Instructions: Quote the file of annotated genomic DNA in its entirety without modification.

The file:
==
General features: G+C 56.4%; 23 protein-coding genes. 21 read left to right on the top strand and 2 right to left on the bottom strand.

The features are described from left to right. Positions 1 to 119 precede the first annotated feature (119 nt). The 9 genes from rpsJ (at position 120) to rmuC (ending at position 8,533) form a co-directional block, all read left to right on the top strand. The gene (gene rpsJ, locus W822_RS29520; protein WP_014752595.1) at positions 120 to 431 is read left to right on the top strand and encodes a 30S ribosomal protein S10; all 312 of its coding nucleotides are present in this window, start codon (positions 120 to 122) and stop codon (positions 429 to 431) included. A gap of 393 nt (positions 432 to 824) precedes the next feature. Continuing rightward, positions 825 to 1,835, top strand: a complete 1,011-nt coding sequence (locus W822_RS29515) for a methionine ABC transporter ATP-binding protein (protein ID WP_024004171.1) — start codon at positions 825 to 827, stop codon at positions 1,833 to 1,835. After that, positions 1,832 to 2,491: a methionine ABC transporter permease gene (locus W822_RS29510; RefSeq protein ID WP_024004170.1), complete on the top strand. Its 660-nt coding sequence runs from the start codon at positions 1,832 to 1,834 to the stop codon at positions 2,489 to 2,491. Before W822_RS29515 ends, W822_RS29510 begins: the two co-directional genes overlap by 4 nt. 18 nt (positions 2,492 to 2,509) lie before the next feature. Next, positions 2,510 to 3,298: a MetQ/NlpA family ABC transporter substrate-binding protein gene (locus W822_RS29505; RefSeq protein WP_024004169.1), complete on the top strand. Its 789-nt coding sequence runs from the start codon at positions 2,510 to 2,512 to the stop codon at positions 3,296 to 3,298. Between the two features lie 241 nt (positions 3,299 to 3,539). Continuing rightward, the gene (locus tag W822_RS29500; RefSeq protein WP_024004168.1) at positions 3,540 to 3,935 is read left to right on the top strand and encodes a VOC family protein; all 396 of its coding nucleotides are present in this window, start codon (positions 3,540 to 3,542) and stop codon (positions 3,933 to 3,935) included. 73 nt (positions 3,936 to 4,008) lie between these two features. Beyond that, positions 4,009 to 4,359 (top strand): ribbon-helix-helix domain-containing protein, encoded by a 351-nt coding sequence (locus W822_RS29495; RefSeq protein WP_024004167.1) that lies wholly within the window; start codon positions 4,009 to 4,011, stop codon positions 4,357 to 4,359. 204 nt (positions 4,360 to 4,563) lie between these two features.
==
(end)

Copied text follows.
General features: G+C 56.4%; 23 protein-coding genes. 21 read left to right on the top strand and 2 right to left on the bottom strand.

The features are described from left to right. Positions 1 to 119 precede the first annotated feature (119 nt). The 9 genes from rpsJ (at position 120) to rmuC (ending at position 8,533) form a co-directional block, all read left to right on the top strand. The gene (gene rpsJ, locus W822_RS29520; protein WP_014752595.1) at positions 120 to 431 is read left to right on the top strand and encodes a 30S ribosomal protein S10; all 312 of its coding nucleotides are present in this window, start codon (positions 120 to 122) and stop codon (positions 429 to 431) included. A gap of 393 nt (positions 432 to 824) precedes the next feature. Continuing rightward, positions 825 to 1,835, top strand: a complete 1,011-nt coding sequence (locus W822_RS29515) for a methionine ABC transporter ATP-binding protein (protein ID WP_024004171.1) — start codon at positions 825 to 827, stop codon at positions 1,833 to 1,835. After that, positions 1,832 to 2,491: a methionine ABC transporter permease gene (locus W822_RS29510; RefSeq protein ID WP_024004170.1), complete on the top strand. Its 660-nt coding sequence runs from the start codon at positions 1,832 to 1,834 to the stop codon at positions 2,489 to 2,491. Before W822_RS29515 ends, W822_RS29510 begins: the two co-directional genes overlap by 4 nt. 18 nt (positions 2,492 to 2,509) lie before the next feature. Next, positions 2,510 to 3,298: a MetQ/NlpA family ABC transporter substrate-binding protein gene (locus W822_RS29505; RefSeq protein WP_024004169.1), complete on the top strand. Its 789-nt coding sequence runs from the start codon at positions 2,510 to 2,512 to the stop codon at positions 3,296 to 3,298. Between the two features lie 241 nt (positions 3,299 to 3,539). Continuing rightward, the gene (locus tag W822_RS29500; RefSeq protein WP_024004168.1) at positions 3,540 to 3,935 is read left to right on the top strand and encodes a VOC family protein; all 396 of its coding nucleotides are present in this window, start codon (positions 3,540 to 3,542) and stop codon (positions 3,933 to 3,935) included. 73 nt (positions 3,936 to 4,008) lie between these two features. Beyond that, positions 4,009 to 4,359 (top strand): ribbon-helix-helix domain-containing protein, encoded by a 351-nt coding sequence (locus W822_RS29495; RefSeq protein WP_024004167.1) that lies wholly within the window; start codon positions 4,009 to 4,011, stop codon positions 4,357 to 4,359. 204 nt (positions 4,360 to 4,563) lie between these two features.